A Global Experiment With The World’s Food Supply

October 21, 2011Sectorby David Smith

Is Monsanto Using Us As “Human Guinea Pigs”?
Is Monsanto Using Us As “Human Guinea Pigs”?

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The attacks can also come from scientists whose opinions may not be entirely objective. An article in the prestigious journal Nature, in September, 2009, describes this tactic.

“A large block of scientists who denigrate research by other legitimate scientists in a knee-jerk, partisan, emotional way that is not helpful in advancing knowledge and is outside the ideals of scientific inquiry, Nature said. “These strikes are launched from within the scientific community” and are sometimes “emotional and personal,” and can even “accuse scientists of misconduct”.  

A further problem in the industry is conflict of interest. Many individuals have switched between jobs with responsibility for regulating the biotech industry, and working for Monsanto. Here are a few examples:

Dr Michael A. Friedman, formerly the US Food and Drug Administration (FDA) deputy commissioner for operations, joined Monsanto in 1999 as a senior vice president. When Linda J. Fisher left her role as an assistant administrator at the Environmental Protection Agency (EPA), she became a vice president of Monsanto, from 1995 to 2000, only to return to the EPA as deputy administrator the next year. William D. Ruckelshaus, former EPA administrator, and Mickey Kantor, former US trade representative, each served on Monsanto’s board after leaving government. Supreme Court justice Clarence Thomas was an attorney in Monsanto’s corporate-law department in the 1970s. He wrote the Supreme Court opinion in a crucial G.M-seed patent-rights case in 2001 that benefited Monsanto and other seed companies.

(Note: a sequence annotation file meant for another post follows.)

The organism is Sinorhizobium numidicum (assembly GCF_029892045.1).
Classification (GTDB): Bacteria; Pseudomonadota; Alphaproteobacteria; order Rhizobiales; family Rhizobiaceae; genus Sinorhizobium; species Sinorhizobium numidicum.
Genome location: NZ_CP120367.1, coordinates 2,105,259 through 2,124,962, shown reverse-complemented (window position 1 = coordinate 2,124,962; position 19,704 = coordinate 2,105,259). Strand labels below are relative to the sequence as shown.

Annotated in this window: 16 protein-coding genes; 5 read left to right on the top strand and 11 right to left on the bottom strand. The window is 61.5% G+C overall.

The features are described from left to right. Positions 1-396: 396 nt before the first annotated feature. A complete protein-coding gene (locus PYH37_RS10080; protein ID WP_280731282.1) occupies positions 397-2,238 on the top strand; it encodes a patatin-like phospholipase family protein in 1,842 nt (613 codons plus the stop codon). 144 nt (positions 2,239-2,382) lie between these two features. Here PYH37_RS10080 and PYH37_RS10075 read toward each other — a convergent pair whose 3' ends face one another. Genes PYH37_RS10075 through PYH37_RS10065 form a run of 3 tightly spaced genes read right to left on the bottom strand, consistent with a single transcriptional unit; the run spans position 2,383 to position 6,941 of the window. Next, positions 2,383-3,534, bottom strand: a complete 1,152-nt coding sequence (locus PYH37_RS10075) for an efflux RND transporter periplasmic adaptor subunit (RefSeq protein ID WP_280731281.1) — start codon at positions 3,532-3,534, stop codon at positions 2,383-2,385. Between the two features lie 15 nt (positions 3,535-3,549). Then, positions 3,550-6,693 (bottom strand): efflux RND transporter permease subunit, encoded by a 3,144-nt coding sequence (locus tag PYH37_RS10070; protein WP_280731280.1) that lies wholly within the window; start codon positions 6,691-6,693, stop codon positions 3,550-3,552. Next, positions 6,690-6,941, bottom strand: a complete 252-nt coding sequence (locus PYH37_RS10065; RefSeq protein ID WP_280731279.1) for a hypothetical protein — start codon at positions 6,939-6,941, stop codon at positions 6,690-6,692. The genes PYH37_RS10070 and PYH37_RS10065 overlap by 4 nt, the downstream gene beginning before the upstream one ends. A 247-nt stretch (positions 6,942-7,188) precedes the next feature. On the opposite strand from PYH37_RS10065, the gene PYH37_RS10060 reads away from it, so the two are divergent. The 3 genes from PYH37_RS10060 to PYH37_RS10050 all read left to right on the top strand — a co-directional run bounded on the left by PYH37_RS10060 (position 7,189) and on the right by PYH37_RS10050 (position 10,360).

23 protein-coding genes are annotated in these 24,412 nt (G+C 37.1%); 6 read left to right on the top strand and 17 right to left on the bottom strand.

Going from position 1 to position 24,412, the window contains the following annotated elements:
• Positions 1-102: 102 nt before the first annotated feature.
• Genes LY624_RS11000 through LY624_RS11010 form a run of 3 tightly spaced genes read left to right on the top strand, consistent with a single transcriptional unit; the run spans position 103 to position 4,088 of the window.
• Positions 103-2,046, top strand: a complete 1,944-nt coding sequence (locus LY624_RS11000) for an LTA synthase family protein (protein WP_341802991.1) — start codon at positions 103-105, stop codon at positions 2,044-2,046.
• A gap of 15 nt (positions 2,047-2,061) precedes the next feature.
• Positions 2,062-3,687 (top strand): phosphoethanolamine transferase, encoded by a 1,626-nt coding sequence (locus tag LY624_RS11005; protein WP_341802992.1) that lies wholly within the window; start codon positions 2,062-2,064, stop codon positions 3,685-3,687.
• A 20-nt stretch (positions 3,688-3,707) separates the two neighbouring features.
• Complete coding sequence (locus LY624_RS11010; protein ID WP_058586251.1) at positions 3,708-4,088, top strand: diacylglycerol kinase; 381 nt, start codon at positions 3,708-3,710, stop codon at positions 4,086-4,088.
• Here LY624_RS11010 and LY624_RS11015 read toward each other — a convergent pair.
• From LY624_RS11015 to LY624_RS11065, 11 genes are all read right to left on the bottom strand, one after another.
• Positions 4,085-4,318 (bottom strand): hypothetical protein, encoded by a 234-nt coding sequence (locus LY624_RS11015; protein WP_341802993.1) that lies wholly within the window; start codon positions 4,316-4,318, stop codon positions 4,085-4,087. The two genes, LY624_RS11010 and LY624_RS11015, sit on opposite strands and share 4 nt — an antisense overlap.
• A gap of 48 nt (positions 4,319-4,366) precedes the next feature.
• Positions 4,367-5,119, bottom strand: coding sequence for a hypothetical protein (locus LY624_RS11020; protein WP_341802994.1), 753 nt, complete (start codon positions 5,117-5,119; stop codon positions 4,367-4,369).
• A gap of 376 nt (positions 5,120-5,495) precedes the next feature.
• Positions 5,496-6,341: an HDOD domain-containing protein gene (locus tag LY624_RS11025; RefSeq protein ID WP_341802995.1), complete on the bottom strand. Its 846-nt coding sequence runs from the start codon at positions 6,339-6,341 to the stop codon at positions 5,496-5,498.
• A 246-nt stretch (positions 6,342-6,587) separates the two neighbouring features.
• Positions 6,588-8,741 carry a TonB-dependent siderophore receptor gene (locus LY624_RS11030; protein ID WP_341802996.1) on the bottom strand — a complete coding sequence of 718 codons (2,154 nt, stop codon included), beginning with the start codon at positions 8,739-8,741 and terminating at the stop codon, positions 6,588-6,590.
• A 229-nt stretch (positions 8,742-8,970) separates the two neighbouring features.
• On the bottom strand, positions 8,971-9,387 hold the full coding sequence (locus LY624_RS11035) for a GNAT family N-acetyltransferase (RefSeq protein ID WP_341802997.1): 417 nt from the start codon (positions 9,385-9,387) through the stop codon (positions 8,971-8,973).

“These sorts of conflicts of interest are a reality. We don’t like it but I’m not sure we can do anything about it,” said Professor Shields.

For all the reasons cited above, Professor Traavik says that 15 years after the first GM foods came on the market, most scientifically based hypotheses about the unintended effects of GM foods have not yet been tested in “robust experiments by independent researchers”. Some scientists consider the globalization of GM food “a global experiment with the world’s food supply”, he said.

Professor Traavik said he, and like-minded scientists, were not against GM foods per se, but felt more independent research was required before they went on the market.

“But we are doubtful whether the GM organisms created by present transgenic technology can ever meet the general precautionary principle (PP) safety requirements, which means they are as safe as non-GM foods. However, we can see on the horizon less invasive genetic modification techniques that may well bring real benefits without unpredictable hazards. The same applies for some of the approaches now termed Synthetic Biology,” he said.

Professor Taarvik said the regulatory organisations will face a flood of applications for the next generations of GE plants (multi-transgenic, nutritionally enhanced, plastic-producing, enhanced for farm fish favourable oils, vaccine-producing, etc). Furthermore, techniques from nanobiotechnology and synthetic biology will converge with recombinant DNA methods into new technologies.

“Ironically speaking, they promise to solve virtually all the environmental and health problems we can ever dream of. But they may potentially also create bio-safety problems we have never dreamt of!”

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